The PaRIS initiative: Helping healthcare policies to do better for patients

Director, OECD Directorate for Employment, Labour and Social Affairs

When is healthcare successful? All too often, the answer is that we don’t really know. Although healthcare consumes almost a tenth of GDP in the OECD, our understanding of the value and outcomes that this large and often growing spending achieves remains limited. 

Health systems collect vast amounts of data—how many patients were treated, what services were delivered, whether clinicians followed guidelines, and how much was spent.  We typically measure survival rates, or rates of cure after treatment, as a marker of success. But these indicators do not tell us enough about people’s recovery and ability to get back to their usual activities which, ultimately, is what we expect from healthcare. In the last decade, for example, knee replacements have doubled from 60 per 100,000 people to 120 on average in OECD countries. But not all these interventions may be justified if a patient’s ability to work, look after their family, or do whatever matters to them, is no better after the operation compared to before.

Collecting data on clinical outcomes, like mortality and complications, is essential, and the OECD is contributing in providing comparable indicators on them. But we also need to know about the outcomes that matter from a patient’s point of view if we are to strengthen the capacity of clinicians and policymakers to provide health services shaped around patients’ needs. And this can only be done by asking the patients themselves what they think of healthcare quality.

Progress has recently been made on this front and a number of health systems, particularly at local level, are starting to collect “patient-reported outcome measures” (PROMs) and “patient-reported experience measures” (PREMs). PROMs systematically ask people to report back on outcomes that matter to them, whether treatment reduced their pain, for example, or helped them live more independently. PREMs complement this information by asking people about their experience of being treated, for instance, whether the treatment was properly explained to them, or if they felt involved in decisions about their care.

However, work in this area faces hurdles. For instance, although validated data sets of the most important outcomes by disease have been developed by the International Consortium for Health Outcomes Measurement (ICHOM), each health system continues to pursue its own path, leading to fragmentation which greatly narrows the scope for cross-country comparative analysis of outcomes. This means that opportunities to identify excellence, support poor performers and drive improvements across the board will inevitably be missed. Moreover, there is a glaring gap to fill, too, in that the biggest users of healthcare–people with multiple, long-term conditions–are typically not included in PROMs and PREMs initiatives at all.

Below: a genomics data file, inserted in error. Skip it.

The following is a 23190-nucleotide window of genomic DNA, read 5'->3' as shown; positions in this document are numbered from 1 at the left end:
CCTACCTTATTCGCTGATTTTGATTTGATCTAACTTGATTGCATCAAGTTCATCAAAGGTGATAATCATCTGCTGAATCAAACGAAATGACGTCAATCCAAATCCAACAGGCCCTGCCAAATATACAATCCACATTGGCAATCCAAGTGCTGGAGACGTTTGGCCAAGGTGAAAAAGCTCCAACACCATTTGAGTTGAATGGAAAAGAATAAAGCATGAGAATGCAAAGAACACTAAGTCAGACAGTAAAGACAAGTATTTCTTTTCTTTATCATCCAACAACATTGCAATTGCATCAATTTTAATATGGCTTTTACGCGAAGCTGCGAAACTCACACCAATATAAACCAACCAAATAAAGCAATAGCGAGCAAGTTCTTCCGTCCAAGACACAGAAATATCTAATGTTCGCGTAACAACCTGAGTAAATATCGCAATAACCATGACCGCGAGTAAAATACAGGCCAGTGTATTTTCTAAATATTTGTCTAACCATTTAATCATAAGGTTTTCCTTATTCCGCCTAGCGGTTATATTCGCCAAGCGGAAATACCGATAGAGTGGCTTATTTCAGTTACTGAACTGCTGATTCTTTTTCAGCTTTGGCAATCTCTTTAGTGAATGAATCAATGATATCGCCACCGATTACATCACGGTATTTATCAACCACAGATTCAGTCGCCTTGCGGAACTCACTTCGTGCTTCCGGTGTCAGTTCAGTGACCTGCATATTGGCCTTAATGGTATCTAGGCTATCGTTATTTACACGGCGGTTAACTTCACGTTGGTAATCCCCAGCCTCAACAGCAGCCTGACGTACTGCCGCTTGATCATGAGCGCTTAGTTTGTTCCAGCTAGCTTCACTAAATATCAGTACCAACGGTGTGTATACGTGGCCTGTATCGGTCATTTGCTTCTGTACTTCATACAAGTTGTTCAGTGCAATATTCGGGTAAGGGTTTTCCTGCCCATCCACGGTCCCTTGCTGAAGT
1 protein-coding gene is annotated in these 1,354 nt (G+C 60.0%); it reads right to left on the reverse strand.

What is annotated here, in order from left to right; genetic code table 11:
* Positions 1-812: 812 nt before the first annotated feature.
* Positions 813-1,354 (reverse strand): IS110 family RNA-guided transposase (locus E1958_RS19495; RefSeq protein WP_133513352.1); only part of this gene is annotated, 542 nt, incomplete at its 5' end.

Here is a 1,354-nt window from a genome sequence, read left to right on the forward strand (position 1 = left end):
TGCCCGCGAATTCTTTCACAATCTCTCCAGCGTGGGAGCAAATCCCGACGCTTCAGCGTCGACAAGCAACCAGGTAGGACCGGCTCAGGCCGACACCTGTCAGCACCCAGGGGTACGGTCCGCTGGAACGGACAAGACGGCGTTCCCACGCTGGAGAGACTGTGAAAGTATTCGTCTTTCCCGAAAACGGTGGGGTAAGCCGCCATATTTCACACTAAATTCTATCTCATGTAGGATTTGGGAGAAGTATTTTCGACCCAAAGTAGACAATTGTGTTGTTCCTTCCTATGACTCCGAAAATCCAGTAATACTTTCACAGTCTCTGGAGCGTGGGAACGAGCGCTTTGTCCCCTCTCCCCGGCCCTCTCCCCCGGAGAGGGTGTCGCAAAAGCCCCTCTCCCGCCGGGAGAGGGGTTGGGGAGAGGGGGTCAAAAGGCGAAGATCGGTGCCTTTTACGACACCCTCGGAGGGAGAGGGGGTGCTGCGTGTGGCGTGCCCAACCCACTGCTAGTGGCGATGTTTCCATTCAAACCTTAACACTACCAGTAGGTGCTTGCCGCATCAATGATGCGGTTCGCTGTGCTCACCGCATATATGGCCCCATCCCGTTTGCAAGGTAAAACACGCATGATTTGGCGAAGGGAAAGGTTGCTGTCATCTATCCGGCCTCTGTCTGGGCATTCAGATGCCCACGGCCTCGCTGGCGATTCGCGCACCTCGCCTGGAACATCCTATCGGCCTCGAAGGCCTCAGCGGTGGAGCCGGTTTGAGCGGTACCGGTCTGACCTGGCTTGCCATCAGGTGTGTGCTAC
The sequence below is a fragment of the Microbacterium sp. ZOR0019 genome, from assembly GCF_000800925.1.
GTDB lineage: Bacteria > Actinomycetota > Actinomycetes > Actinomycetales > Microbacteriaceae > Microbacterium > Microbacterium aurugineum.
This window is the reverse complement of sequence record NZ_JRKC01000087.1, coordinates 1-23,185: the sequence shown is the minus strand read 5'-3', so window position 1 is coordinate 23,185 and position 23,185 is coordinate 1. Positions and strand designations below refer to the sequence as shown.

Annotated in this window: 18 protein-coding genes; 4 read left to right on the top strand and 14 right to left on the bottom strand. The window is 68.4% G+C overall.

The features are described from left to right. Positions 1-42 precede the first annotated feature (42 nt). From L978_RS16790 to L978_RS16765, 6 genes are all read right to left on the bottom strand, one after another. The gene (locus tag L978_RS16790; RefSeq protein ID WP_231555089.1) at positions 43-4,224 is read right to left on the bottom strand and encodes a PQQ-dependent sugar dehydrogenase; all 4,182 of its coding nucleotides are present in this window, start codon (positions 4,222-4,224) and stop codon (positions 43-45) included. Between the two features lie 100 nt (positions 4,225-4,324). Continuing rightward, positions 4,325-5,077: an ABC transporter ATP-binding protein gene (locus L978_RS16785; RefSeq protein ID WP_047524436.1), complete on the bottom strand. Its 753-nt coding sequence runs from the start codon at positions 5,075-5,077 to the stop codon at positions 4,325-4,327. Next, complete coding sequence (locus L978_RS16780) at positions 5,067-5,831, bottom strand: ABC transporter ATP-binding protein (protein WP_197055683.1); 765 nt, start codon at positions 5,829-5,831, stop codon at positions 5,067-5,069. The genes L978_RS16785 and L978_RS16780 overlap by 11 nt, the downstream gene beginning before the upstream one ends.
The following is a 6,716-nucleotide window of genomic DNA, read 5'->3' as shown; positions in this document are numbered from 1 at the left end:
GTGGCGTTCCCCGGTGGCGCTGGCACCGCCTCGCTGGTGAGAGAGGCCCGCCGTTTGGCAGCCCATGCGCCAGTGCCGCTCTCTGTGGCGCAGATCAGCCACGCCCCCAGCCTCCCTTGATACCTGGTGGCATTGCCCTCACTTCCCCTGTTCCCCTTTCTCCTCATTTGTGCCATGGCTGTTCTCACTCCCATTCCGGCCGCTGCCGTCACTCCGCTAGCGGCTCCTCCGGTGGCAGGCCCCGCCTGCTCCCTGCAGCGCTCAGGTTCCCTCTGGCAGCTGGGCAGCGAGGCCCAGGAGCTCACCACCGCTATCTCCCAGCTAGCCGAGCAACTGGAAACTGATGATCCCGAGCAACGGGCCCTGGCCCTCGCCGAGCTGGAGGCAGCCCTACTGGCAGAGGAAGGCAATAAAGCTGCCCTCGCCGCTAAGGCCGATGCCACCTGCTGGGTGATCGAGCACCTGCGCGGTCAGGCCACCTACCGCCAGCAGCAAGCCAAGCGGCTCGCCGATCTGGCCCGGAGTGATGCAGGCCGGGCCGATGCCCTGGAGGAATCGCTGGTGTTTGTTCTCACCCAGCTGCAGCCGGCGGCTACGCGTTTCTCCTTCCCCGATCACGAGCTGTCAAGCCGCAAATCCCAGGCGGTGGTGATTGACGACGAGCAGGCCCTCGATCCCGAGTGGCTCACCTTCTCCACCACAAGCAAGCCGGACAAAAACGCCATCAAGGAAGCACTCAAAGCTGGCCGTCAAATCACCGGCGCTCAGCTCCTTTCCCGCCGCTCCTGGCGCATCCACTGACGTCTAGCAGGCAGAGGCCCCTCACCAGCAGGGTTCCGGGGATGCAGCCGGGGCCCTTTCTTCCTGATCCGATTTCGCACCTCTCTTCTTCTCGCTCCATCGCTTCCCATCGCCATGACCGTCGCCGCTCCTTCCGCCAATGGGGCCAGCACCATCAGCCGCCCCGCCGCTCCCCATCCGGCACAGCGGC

The OECD can play an important role in addressing these issues. In particular, by emphasising the substantial benefit from standardising PROMs and PREMs across countries, and recognising the OECD’s leadership in reporting health system performance measures, the OECD is well placed to take forward international work to extend and deepen the benchmarking of health system performance through patient-reported indicators.

Indeed, after in-depth discussions with a high-level reflection group, involving leading experts in measuring and driving health performance improvement, and with member countries, the OECD requested a mandate from health ministers at their meeting on 17 January 2017 to develop an exciting new global initiative, the Patient-Reported Indicators Survey, or PaRIS for short. PaRIS aims to devise new tools to improve healthcare policy and practice, and build a people-centred view of health system performance. It will be done in two ways. First, in conditions where patient reported indicators are already used, such as in care after a stroke or heart attack, in cancer care, and in hip and knee surgery, PaRIS will work with countries to accelerate the international monitoring of standardised PROMs and PREMs. Second, in conditions where PROMs and PREMs are rarely used, PaRIS will develop new patient-reported indicators. Priority groups in this case are patients with chronic conditions such as diabetes and dementia and, in particular, patients with several conditions at once, as these require complex care. PaRIS will survey both patients and carers directly, and issue new state of the art indicators on health system performance.